NASA photos show the crash site of India's Vikram lunar lander

An amateur identified the first sign of debris.

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NASA/Goddard/Arizona State University
NASA/Goddard/Arizona State University

In September India lost contact with its Vikram lander just a mile above the Moon's surface, and now NASA has confirmed photos taken by the Lunar Reconnaissance Orbiter show where it impacted. The actual discovery, however, has been credited to an amateur, Shanmuga Subramanian. As the New York Times reported, he is an Indian programmer and mechanical engineer who noted subtle differences in before/after mosaic photos back in October.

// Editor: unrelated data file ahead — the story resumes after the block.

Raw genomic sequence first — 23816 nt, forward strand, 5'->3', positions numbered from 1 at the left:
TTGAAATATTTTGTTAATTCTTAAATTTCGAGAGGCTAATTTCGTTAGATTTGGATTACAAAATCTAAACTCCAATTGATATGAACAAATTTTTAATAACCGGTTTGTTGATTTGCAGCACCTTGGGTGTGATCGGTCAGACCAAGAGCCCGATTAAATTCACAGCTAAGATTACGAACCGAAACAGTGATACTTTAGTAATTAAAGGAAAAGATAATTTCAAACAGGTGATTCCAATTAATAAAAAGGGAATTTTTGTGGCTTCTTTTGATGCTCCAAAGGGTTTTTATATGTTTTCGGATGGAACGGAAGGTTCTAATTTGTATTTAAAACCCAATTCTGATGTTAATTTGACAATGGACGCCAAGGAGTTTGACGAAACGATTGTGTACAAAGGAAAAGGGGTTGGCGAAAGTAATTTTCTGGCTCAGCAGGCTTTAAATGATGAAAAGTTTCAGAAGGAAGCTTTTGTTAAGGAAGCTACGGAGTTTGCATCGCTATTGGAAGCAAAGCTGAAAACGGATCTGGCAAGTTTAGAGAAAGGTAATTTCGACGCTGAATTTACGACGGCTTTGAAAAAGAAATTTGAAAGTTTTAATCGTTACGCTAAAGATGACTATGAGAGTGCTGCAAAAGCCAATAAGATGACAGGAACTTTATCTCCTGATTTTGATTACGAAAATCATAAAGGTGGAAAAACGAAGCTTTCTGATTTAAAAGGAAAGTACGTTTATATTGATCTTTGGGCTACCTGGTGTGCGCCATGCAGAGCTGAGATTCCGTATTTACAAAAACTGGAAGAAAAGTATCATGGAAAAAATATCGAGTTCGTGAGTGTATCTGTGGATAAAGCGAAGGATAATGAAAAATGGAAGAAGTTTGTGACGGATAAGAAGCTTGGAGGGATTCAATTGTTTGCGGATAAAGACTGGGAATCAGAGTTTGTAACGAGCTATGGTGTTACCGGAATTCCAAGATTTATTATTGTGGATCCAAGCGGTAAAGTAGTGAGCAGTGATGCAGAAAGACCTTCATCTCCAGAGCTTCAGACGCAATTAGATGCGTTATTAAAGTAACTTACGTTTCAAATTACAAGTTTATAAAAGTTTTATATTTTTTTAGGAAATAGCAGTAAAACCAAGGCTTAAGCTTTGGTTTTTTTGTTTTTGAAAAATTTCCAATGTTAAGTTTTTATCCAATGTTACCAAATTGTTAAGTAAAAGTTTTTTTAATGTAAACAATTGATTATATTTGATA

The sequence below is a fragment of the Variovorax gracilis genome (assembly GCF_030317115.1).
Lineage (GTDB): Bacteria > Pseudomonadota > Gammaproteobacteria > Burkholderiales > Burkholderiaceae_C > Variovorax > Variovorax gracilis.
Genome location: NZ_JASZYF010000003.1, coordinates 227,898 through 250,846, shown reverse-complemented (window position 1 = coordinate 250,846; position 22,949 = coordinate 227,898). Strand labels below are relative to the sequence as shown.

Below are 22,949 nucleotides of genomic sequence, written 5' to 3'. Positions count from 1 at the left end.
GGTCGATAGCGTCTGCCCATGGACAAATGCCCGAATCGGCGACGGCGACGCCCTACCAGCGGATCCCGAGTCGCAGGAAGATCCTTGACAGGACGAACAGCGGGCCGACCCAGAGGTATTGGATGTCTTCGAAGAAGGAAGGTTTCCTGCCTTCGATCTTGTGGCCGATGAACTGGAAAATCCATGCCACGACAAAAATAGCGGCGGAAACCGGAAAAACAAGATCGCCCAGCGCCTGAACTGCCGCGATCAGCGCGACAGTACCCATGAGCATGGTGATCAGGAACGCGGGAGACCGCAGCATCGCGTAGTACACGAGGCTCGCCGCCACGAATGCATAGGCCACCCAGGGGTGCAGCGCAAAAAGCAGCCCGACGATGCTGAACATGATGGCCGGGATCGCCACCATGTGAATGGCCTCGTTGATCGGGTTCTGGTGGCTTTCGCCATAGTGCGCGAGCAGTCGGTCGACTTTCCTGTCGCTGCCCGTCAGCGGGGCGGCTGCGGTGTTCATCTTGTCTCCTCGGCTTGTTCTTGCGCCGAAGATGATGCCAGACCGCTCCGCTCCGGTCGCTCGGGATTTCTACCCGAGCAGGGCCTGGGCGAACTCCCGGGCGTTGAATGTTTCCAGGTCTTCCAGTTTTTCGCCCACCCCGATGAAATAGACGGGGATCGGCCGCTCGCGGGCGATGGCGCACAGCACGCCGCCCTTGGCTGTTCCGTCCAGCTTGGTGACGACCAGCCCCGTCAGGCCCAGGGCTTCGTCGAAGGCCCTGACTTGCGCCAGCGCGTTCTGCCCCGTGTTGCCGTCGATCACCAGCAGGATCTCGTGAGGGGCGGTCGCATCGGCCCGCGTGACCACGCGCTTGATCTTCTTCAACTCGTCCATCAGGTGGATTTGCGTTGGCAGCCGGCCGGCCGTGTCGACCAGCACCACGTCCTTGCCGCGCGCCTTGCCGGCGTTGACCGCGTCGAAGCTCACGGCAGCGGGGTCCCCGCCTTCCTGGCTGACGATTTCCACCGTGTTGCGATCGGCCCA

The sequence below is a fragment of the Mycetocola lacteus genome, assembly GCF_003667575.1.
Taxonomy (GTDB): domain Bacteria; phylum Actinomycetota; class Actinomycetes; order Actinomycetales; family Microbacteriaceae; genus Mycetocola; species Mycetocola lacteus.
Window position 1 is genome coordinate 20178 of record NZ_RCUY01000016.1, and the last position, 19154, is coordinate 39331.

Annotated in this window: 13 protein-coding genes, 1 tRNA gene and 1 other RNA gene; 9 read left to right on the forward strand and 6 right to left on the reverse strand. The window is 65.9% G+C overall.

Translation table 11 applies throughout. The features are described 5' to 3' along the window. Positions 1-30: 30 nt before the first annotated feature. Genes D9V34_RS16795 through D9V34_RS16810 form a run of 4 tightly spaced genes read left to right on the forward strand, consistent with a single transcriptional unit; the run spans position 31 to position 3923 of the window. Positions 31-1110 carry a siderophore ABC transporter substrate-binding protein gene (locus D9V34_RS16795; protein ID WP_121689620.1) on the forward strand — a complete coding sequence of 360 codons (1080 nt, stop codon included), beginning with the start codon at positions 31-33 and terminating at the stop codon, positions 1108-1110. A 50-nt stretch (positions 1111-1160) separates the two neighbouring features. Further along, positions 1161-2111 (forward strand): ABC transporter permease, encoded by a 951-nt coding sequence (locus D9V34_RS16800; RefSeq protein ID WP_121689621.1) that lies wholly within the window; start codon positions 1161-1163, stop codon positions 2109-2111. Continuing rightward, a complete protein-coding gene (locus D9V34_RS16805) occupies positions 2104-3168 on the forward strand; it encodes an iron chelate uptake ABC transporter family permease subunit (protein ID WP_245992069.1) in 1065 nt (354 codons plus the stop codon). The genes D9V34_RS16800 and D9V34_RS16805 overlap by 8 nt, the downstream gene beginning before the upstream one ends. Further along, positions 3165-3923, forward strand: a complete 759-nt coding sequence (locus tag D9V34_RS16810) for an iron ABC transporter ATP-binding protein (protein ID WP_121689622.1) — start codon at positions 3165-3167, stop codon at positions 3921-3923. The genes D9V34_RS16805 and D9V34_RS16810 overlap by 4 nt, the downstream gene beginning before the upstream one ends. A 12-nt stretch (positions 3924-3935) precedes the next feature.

The debris kicked up by the impact was small enough that it's barely recognizable in the orbiter's resolution. According to NASA, the debris Shanmuga found is about 750m from the main crash site. Last week the ISRO said Vikram crashed within 500m of its intended landing point, but didn't release any pictures. The crash was apparently due to a problem with its braking thrusters, although the Chandrayaan-2 spacecraft that released it is still operational and orbiting the moon, collecting data.

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